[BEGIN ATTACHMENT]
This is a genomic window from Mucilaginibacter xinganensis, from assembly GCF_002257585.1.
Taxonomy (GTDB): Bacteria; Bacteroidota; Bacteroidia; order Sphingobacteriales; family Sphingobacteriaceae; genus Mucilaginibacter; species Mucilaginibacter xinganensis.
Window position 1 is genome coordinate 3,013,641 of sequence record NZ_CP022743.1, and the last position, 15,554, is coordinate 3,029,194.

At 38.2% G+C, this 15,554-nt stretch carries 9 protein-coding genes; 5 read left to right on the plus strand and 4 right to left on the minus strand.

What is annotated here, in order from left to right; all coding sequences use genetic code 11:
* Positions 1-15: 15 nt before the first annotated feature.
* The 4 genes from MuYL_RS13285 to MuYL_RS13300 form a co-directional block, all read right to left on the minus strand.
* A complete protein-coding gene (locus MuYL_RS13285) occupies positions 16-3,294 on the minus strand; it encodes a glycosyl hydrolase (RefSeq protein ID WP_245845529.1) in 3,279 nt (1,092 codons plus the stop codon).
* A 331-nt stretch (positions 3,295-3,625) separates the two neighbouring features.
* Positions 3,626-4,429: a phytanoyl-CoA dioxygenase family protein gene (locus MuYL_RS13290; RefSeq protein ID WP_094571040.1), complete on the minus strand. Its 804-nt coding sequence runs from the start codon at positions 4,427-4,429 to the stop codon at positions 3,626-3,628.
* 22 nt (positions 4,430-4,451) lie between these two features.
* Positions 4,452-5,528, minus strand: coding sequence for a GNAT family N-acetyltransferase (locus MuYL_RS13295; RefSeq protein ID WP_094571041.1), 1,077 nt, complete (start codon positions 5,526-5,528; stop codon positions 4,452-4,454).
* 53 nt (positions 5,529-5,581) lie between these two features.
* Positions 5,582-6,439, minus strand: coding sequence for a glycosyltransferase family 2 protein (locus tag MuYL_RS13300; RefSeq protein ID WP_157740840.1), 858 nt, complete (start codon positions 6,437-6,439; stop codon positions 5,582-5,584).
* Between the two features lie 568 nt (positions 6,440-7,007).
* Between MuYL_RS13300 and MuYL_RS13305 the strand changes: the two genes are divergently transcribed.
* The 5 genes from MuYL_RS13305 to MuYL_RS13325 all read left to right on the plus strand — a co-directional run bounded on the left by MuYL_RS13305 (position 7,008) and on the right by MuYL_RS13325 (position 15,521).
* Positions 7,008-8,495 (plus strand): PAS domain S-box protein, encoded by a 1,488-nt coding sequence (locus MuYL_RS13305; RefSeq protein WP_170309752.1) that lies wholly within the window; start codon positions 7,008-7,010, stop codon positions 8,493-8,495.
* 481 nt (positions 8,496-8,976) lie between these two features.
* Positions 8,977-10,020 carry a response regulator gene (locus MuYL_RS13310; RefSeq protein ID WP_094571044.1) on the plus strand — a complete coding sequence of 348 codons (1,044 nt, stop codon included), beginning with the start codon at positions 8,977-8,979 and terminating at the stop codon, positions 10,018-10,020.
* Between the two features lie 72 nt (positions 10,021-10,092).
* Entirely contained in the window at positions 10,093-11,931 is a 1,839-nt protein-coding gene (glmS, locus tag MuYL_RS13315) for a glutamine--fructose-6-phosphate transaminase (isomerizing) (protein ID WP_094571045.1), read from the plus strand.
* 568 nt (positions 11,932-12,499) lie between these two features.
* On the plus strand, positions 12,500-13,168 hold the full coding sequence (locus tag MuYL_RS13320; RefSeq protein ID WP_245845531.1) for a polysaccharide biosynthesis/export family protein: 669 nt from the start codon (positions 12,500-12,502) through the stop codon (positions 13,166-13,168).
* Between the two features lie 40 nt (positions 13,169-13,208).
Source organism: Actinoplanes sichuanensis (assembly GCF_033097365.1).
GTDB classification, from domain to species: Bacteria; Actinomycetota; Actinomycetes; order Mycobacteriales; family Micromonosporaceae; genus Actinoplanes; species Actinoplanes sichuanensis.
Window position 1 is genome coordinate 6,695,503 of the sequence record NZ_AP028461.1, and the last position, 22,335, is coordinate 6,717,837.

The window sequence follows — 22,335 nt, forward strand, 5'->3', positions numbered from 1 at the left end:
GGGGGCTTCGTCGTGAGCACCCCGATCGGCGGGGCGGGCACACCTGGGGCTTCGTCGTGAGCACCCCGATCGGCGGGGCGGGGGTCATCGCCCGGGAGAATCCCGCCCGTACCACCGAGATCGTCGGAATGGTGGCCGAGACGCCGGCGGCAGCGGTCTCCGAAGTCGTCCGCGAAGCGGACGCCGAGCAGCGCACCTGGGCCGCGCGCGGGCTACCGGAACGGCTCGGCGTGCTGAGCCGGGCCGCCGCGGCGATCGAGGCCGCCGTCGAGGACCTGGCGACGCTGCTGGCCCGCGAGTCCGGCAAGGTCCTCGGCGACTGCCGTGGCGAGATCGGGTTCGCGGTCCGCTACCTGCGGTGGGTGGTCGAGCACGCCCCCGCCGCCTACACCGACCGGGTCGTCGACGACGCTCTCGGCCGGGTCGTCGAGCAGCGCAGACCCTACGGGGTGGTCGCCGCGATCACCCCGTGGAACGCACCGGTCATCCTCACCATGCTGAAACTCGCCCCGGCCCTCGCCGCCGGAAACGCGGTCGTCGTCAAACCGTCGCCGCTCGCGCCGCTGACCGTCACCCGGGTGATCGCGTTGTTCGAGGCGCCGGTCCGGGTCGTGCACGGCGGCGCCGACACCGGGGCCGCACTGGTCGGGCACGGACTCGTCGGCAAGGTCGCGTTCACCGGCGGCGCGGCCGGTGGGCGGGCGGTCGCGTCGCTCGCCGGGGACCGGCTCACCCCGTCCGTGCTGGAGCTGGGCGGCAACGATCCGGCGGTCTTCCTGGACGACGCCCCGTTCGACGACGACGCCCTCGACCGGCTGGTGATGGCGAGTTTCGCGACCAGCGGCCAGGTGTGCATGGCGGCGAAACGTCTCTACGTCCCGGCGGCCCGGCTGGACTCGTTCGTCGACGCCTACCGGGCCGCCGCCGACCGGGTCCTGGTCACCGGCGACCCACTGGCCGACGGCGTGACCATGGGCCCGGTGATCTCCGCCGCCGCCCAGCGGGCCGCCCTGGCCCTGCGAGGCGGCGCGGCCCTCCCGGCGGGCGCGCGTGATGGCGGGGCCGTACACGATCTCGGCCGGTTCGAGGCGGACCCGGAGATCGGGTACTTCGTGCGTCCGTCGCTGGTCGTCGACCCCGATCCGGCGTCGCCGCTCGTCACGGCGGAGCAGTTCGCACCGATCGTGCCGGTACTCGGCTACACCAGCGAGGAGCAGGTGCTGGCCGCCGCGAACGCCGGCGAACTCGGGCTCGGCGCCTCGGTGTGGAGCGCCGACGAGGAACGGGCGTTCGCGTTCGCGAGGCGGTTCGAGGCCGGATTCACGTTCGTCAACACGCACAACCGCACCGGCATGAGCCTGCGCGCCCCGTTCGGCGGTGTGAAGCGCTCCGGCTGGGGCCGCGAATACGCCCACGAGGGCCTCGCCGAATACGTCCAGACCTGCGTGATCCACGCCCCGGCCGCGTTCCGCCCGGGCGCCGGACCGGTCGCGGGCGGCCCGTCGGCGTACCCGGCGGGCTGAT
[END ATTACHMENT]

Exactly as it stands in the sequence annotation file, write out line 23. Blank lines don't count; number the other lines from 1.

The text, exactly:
* 568 nt (positions 11,932-12,499) lie between these two features.